Point Road Memorial Forest offers an alternative to conventional cemeteries
MARION — The Point Road Memorial Forest offers Marion residents and their family members a unique alternative to a traditional cemetery as their final resting place.
The two acre piece of land located near the water tower on Point Road was donated to the town by Marion’s Stone family in 1994, and consists of meandering woodland paths, with gravestones and other markers commemorating the deceased.
“It’s all about keeping the forest,” said Advisory Committee member Margie Baldwin. In comparison to a conventional cemetery in a field, plots at the Memorial Forest are pre-selected and are arranged in a way that preserves the natural condition of the land.
As such, Baldwin said that families are asked not to leave flowers, or other tributes at the gravestones. An exception for this was made for Veteran Galen Stone, who has a small American flag placed beside his gravestone.
The Memorial Forest accommodates cremated remains, but not the burial of bodies. Cremated remains can be scattered, buried in a grid system, or under a marked gravestone. There is also a Memorial Circle where names of the deceased can be engraved into the large stone structure.
There are 89 gravestones available that can accommodate the remains of up to six persons each. The cost of one of these gravestones is $4,000 with an additional $300 for each person buried under, or around the gravestone. 33 of these gravestones are in the new areas of Birch Grove, Beech Grove, and Tupelo. Baldwin said that no one has been buried in the newly added areas yet, but they are available for burial now.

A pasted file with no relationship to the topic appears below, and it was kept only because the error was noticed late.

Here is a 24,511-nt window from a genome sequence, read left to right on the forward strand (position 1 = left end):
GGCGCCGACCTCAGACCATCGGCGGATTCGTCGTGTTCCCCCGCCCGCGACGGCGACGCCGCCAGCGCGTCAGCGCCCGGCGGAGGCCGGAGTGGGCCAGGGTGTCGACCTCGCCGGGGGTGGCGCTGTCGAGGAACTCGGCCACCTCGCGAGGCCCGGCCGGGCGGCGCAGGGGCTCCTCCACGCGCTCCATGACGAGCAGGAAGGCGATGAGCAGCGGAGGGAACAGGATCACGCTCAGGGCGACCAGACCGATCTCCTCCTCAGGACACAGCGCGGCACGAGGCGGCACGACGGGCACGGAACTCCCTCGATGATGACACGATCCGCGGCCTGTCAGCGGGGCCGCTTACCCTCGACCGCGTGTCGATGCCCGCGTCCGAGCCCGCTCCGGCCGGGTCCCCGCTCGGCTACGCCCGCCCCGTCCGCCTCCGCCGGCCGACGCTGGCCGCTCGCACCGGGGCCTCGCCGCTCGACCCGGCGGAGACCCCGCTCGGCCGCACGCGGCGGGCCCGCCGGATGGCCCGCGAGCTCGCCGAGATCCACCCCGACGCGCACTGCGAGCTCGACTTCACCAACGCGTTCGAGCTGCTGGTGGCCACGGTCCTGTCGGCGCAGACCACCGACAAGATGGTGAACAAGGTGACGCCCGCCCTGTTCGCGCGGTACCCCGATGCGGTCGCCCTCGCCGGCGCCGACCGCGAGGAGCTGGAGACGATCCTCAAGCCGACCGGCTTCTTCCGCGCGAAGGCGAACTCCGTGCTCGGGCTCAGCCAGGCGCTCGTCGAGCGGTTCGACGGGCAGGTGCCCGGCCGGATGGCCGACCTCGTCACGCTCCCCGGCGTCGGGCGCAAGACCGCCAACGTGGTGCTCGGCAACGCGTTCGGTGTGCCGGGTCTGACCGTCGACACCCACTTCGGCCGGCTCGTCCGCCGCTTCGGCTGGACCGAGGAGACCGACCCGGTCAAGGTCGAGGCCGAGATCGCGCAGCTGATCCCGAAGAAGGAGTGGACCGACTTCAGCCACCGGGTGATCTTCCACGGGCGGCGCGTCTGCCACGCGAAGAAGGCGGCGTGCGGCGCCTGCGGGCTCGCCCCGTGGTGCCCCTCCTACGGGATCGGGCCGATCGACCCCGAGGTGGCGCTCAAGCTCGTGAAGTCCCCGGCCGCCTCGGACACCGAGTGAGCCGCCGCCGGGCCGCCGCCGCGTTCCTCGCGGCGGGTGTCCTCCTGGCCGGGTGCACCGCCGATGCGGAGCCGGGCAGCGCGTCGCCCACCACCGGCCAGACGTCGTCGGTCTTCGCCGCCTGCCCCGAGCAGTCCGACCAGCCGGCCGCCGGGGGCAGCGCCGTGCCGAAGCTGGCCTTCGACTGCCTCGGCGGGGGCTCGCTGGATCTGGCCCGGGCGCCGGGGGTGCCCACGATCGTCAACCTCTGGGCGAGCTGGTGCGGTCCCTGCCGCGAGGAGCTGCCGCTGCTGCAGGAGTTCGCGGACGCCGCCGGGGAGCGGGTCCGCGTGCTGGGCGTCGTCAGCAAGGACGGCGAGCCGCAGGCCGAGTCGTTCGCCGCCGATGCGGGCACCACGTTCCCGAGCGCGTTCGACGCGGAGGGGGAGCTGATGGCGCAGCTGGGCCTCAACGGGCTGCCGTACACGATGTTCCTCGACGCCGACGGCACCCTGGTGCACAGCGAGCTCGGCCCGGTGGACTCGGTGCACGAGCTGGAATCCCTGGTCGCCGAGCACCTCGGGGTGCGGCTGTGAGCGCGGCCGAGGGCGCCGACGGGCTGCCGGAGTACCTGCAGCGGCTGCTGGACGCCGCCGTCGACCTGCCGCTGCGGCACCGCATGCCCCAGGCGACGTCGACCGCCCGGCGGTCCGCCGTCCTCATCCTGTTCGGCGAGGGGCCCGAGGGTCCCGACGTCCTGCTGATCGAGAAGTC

The burial of remains in designated, but unmarked plots within the grid system, and woodland paths costs $300 per person. Being commemorated in the Memorial Circle costs $100 plus the cost of engraving. The Memorial Circle and grid system can accommodate over 600 persons.
Baldwin said that biodegradable containers are preferred for cremated remains, to help preserve the forest in its natural condition.
The Memorial Forest also has a spiritual monument known as a “Cairn.” The rock structures date back to prehistoric times, and have traditionally been used as memorials and landmarks. One section of the forest known as “The Dell” does not have any graves, but adds another scenic pathway for visitors.
Paths and designated plots follow a tree-themed naming system. Visitors to the forest can see locations such as Pine Trail, Acorn Path, and Birch Grove, as they walk through nature and visit their late friends and family.
To select a gravestone, or plot in the grid system, visit the Department of Public Works at 50 Benson Brook Road in Marion, or by phone at 508-748-3540.